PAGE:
application of AI within society at large; and, ultimately end with a
The speaker was
a pioneer in the commercialization of AI in the 1980s and today is actively
involved in ethical and policy issues related to AI.Â Peter has an extensive background on the
forefront of scientific and technological breakthroughs around disruptive
technologies and their impacts on society.
He was an early proponent in the development and promotion of Big Data
and data analytics using High Performance Computers, and was a major
contributor in creating the Internet in Canada, among other accomplishments.
Peter has a
background as a scientist, business manager, entrepreneur, domestic and
international bureaucrat, executive, diplomat, management advisor, and
academic; including most recently affiliation with both Telfer School of
Management and the Faculty of Engineering at the University of Ottawa and the
Faculty of Engineering at Carleton University.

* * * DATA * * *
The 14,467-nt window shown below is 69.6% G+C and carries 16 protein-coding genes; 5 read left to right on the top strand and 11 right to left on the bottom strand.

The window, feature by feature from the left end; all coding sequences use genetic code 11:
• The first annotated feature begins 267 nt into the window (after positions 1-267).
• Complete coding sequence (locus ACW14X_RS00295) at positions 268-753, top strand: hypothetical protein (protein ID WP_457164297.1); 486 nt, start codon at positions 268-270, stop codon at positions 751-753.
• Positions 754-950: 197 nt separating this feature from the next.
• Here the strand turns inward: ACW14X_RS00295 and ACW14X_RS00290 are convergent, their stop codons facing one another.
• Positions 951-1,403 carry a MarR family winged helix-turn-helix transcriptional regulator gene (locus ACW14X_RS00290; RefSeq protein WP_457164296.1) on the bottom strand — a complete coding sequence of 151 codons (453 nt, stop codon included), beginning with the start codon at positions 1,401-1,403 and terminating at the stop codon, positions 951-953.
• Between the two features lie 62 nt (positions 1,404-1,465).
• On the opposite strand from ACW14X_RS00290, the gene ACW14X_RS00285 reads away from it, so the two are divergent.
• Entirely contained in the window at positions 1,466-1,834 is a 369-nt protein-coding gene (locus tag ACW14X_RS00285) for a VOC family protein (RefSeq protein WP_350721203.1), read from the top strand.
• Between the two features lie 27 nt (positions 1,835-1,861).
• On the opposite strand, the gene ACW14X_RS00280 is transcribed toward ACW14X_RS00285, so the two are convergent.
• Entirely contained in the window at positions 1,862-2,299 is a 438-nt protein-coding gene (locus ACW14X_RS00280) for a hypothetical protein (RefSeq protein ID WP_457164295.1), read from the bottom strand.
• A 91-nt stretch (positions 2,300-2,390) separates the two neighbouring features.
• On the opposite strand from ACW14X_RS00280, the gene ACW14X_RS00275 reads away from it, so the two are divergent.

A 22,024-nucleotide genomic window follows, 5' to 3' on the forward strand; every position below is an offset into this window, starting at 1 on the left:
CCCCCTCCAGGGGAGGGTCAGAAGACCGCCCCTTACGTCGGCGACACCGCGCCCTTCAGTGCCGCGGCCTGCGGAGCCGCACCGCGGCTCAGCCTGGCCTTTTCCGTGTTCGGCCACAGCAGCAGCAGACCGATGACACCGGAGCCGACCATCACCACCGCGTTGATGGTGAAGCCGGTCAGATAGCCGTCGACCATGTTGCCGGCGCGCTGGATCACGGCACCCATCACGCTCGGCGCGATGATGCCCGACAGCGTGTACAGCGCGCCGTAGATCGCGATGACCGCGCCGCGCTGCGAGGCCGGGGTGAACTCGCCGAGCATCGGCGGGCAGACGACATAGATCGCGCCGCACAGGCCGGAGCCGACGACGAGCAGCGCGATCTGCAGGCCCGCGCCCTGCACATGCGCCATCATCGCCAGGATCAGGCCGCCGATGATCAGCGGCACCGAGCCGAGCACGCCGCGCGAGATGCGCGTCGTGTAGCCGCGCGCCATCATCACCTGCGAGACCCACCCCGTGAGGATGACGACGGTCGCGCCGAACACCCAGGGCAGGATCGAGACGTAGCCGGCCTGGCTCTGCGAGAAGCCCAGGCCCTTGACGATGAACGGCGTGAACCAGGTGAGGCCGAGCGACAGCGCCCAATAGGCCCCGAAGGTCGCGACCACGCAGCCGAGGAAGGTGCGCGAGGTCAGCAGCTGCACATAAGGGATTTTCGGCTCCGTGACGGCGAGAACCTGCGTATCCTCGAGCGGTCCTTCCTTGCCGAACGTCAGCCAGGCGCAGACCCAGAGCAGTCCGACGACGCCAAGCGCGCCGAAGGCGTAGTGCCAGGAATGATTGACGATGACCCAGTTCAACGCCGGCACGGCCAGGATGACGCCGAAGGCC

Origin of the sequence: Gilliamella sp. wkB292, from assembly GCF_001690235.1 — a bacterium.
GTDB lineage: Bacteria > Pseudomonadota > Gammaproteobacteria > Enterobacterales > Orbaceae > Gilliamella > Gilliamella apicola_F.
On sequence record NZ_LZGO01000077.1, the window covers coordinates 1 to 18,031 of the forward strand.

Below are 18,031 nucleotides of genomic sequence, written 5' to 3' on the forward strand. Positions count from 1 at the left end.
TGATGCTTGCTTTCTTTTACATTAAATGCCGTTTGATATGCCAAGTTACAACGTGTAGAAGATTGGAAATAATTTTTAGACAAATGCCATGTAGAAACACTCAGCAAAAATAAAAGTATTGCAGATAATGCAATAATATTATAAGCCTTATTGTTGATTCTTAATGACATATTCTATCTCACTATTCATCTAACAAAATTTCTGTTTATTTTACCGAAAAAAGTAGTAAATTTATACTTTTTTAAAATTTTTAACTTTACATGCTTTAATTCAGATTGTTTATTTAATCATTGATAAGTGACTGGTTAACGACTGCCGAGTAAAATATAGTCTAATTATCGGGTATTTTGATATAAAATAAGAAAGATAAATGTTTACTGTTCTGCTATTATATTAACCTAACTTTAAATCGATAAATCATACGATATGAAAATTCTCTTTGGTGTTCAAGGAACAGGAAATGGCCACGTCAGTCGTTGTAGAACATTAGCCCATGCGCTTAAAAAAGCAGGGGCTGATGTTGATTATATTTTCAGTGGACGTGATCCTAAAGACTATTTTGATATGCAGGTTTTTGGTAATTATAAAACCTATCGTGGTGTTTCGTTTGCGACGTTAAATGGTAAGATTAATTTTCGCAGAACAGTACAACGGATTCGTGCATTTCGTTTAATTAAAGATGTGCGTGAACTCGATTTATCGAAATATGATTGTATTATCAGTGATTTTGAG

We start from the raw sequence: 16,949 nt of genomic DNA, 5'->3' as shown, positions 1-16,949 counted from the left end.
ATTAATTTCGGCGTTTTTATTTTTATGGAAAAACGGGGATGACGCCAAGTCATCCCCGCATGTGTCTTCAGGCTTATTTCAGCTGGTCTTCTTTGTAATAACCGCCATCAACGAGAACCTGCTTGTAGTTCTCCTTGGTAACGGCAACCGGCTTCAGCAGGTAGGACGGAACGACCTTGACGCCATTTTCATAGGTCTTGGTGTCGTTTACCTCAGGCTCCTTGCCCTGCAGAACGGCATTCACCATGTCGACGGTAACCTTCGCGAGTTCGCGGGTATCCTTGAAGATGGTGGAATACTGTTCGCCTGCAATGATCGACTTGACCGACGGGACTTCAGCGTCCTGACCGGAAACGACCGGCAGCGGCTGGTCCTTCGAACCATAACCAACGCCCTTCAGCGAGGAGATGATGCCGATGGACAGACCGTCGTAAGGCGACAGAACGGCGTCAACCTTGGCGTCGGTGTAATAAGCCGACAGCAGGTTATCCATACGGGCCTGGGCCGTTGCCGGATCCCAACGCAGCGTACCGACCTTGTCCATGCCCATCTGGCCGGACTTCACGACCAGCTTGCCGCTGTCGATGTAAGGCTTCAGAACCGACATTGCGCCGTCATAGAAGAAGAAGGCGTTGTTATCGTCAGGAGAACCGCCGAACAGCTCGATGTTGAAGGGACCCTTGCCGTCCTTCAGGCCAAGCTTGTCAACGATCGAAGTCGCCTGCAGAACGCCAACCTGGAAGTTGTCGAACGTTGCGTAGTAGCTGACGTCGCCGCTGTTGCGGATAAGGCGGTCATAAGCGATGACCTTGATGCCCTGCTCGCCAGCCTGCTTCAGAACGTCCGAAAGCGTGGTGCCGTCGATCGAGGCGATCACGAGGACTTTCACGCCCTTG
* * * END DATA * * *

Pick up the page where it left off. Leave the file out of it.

Peter also blogs on AI for the Institute on Science, Society and Policy,
an interfaculty organisation at uOttawa.
is free, but space is limited.Â All
participants must register in advance.Â Â
follow the link to register
more information, please contact: Kexing Liu firstname.lastname@example.org
NOTE: This event as been cancelled due to COVID-19 precautions
Seminar presented by the IEEE Ottawa Section, Communications Society, Consumer Electronics Society, and
Broadcast Technology Society Joint Chapter (ComSoc/CESoc/BTS), Instrumentation & Measurement
Society Chapter (IMS), Reliability Society and Power Electronics Society Joint Chapter (RS/PELS), IEEE
Ottawa Educational Activities (EA) and Algonquin College IEEE Student Branch:
IEEE Ottawa Section is inviting all interested IEEE members and nonmembers to a distinguished Lecture:
Drone-assisted Mobile Edge Computing
Nirwan Ansari, Distinguished Professor of Electrical and Computer Engineering at
the New Jersey Institute of Technology (NJIT)
Thursday, March 19, 2020.
Refreshments, Registration and Networking: 6:00 p.m.; Seminar: 6:30 p.m. â€“ 7:30 p.m.
Ciena Optophotonics Lab, Room T129, T-Building, School of Advanced Technology, Algonquin College,
1385 Woodroffe Ave., Ottawa, ON Canada K2G 1V8.
Parking at Lots 8 and 9 after 5 p.m. is $5 flat rate, pay at a machine and display the ticket on your dashboard. Please respect restricted areas.
Free. Registration required. To ensure a seat, please register by e-mail contacting: Wahab Almuhtadi.
Ottawa ComSoc/CESoc/BTS Chapter website.